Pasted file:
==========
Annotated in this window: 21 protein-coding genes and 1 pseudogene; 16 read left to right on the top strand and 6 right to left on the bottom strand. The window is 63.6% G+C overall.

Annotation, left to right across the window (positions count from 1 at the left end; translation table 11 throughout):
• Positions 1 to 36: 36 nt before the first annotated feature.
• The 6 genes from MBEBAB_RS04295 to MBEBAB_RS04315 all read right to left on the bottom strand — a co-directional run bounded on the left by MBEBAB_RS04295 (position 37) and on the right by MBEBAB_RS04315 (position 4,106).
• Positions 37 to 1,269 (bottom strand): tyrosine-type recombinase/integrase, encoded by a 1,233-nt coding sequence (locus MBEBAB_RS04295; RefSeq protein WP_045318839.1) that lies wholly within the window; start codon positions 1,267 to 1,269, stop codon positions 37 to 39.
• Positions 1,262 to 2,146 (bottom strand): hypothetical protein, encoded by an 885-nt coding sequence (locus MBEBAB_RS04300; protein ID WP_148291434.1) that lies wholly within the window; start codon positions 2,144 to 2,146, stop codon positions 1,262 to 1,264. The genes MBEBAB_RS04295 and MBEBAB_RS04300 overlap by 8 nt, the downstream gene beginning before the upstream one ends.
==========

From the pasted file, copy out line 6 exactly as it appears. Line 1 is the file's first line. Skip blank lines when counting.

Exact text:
• Positions 1,262 to 2,146 (bottom strand): hypothetical protein, encoded by an 885-nt coding sequence (locus MBEBAB_RS04300; protein ID WP_148291434.1) that lies wholly within the window; start codon positions 2,144 to 2,146, stop codon positions 1,262 to 1,264. The genes MBEBAB_RS04295 and MBEBAB_RS04300 overlap by 8 nt, the downstream gene beginning before the upstream one ends.